Special Needs Trusts Lawyer in Oxnard, CA Working Hard to Ensure You Create the Trust You and Your Family Need
In order for many disabled people to obtain health insurance and other assistance, they must qualify for Medi-Cal and other government programs based on financial need. I help our clients to legally protect assets so as to retain or obtain eligibility for these sometimes life-giving benefits. This planning also applies to my clients who wish to provide for a disabled heir in a will or a trust.
This planning also applies to my clients who wish to provide for a disabled heir in a will or a trust. Special Needs Trusts allow people to keep the benefit of their money and their public benefits. For example, having unprotected money can cause people to lose their Medicaid, SSI, and any other public benefits which depend upon financial needs. Call the Law Offices of Eric Ridley today at (805) 244-5291 for a free initial strategy session and get the help you deserve.
What is a Special Needs Trust?
Special Needs Trusts provide a state and federally-approved way for individuals on need-based public assistance to supplement their benefits without disqualifying themselves from benefit eligibility. Often, when a person is receiving Medi-Cal, SSI, Food Stamps, housing assistance, or other need-based government benefits, these benefits, particularly Medicaid health insurance, are irreplaceable or have an incalculable replacement value.
Individuals who are receiving Medi-Cal may not qualify for any other health insurance by reason of their disabilities. Yet, if the person comes into money (through a settlement, inheritance, winning the lottery, or otherwise) their newfound assets can cause them to lose their benefits because they would no longer meet the financial tests for eligibility. In order to qualify for Medi-Cal and other need-based government benefits, the individuals must have under a certain amount of assets and be earning below a certain income.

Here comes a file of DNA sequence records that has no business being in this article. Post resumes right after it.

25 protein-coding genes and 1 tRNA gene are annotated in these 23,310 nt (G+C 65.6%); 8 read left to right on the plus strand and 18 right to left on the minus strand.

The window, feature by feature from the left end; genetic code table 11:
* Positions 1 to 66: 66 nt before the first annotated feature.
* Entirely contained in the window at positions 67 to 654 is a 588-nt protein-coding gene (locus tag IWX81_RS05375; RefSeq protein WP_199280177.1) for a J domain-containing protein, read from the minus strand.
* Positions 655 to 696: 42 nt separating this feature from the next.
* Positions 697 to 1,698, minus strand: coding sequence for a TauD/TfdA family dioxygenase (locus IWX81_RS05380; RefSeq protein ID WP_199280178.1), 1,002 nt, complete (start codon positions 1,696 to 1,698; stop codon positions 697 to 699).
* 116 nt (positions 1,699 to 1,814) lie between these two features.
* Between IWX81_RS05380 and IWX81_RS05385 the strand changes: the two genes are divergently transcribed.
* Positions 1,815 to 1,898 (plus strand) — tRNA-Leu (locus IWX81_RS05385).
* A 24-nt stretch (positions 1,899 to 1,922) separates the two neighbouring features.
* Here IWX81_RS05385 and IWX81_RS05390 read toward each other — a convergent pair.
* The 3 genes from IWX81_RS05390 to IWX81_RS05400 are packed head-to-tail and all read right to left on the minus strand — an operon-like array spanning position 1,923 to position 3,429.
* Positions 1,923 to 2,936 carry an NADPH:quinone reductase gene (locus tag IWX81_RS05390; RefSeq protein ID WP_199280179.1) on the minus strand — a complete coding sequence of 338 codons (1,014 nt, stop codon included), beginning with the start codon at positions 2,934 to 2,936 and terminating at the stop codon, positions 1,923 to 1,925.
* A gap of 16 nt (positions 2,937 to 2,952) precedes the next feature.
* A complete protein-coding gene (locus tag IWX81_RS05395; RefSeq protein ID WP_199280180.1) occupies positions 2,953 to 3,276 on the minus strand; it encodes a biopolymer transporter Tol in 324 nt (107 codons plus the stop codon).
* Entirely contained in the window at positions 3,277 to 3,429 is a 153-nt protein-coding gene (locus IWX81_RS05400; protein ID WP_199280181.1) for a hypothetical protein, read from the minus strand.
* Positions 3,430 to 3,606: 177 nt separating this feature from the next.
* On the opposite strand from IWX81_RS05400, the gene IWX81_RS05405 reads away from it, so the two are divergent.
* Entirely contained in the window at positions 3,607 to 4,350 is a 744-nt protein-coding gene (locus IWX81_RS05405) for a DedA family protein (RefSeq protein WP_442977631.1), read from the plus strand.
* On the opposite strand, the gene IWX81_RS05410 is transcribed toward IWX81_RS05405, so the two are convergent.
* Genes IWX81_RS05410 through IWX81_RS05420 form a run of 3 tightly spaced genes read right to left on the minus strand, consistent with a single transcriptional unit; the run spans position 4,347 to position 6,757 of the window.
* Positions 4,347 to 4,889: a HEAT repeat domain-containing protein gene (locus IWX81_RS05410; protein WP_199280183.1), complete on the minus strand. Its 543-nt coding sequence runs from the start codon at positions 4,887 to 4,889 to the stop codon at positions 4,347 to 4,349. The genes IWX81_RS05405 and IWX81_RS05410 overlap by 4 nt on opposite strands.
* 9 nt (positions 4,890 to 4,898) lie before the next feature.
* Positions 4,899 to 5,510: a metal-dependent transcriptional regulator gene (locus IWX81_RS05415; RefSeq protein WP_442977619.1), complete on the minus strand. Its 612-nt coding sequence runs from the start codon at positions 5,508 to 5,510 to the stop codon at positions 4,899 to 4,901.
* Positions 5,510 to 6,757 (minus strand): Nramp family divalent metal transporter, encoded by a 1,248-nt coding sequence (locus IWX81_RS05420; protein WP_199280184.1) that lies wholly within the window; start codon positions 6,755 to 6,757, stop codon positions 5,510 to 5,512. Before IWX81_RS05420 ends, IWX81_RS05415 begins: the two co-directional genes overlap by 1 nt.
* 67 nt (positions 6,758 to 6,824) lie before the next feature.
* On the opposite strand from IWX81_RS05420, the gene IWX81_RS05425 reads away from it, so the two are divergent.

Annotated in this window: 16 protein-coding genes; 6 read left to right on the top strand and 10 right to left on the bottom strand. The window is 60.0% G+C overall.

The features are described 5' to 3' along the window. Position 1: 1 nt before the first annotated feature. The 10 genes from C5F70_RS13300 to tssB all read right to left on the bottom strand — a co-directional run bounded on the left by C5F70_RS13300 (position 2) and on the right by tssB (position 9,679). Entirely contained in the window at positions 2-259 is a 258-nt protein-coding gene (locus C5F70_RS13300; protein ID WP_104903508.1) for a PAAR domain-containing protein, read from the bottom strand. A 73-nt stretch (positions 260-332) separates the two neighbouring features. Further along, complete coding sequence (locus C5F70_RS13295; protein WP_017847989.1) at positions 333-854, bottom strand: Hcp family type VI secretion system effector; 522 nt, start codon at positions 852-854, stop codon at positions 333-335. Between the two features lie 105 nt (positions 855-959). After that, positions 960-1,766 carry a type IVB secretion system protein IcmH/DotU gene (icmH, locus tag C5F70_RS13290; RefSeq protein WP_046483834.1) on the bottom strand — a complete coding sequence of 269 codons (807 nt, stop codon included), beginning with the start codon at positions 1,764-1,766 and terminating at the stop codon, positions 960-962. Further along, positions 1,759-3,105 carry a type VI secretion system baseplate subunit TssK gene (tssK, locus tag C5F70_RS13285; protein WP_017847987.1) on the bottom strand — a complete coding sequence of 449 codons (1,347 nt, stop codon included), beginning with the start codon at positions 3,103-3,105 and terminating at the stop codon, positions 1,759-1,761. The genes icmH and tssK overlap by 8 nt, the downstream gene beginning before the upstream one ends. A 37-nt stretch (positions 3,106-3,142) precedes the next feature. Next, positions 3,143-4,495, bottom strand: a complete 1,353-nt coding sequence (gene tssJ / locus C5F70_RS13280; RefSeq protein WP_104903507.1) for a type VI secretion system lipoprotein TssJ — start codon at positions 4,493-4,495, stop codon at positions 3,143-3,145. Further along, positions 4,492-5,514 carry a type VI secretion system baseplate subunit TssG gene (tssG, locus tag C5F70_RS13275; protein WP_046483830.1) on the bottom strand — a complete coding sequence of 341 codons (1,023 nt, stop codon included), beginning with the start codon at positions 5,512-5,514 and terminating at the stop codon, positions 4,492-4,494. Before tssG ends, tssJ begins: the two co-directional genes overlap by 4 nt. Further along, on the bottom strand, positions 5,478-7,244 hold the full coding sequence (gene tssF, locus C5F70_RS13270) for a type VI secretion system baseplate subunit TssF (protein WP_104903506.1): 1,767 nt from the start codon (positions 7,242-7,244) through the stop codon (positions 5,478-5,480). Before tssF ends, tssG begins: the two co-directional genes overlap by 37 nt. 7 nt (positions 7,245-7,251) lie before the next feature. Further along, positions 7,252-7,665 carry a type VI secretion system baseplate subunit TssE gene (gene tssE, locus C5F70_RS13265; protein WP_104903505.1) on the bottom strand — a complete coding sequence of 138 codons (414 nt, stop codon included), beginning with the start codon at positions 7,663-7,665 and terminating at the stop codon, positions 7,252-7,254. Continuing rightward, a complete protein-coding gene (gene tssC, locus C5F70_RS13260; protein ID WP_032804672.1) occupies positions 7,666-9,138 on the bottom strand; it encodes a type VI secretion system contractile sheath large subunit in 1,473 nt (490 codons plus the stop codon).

Coming into other assets may therefore substantially harm the person by causing them to lose their health insurance or other need-based government benefits. Special needs trusts can help address this problem.
How are Special Needs Trusts Different From Other Trusts?
Special needs trusts are set up specifically to provide financial support for someone with special needs, without jeopardizing their eligibility for government benefits. This is accomplished by ensuring that the money in the trust is not considered "countable assets" for purposes of determining eligibility for government benefits.
There are four key components to every special needs trust:
The trustee: This is the person or entity who will manage the trust and make sure that the money in it is used according to the terms of the trust. The trustee is tasked with a fiduciary responsibility to act in the best interests of the beneficiary.
The beneficiary: This is the person with special needs who will receive the benefits of the trust.